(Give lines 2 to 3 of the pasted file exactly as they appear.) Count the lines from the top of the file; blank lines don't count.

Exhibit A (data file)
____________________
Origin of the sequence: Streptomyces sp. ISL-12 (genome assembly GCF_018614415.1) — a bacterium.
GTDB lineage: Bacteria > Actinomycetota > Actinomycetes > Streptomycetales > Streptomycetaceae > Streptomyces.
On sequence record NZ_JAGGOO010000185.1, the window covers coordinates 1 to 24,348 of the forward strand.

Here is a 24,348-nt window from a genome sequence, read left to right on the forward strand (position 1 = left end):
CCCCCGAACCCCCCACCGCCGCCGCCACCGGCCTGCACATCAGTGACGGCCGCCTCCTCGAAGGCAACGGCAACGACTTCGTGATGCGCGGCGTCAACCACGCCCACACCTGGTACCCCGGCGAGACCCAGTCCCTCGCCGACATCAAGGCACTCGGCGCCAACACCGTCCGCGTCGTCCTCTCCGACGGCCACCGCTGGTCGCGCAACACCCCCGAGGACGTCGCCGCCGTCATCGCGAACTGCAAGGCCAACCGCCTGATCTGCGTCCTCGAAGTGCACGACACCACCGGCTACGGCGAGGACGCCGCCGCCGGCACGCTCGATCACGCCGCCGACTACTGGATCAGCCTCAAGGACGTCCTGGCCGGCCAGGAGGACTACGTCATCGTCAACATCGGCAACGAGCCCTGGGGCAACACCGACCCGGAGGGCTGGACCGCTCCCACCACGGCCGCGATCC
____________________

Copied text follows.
GTDB lineage: Bacteria > Actinomycetota > Actinomycetes > Streptomycetales > Streptomycetaceae > Streptomyces.
On sequence record NZ_JAGGOO010000185.1, the window covers coordinates 1 to 24,348 of the forward strand.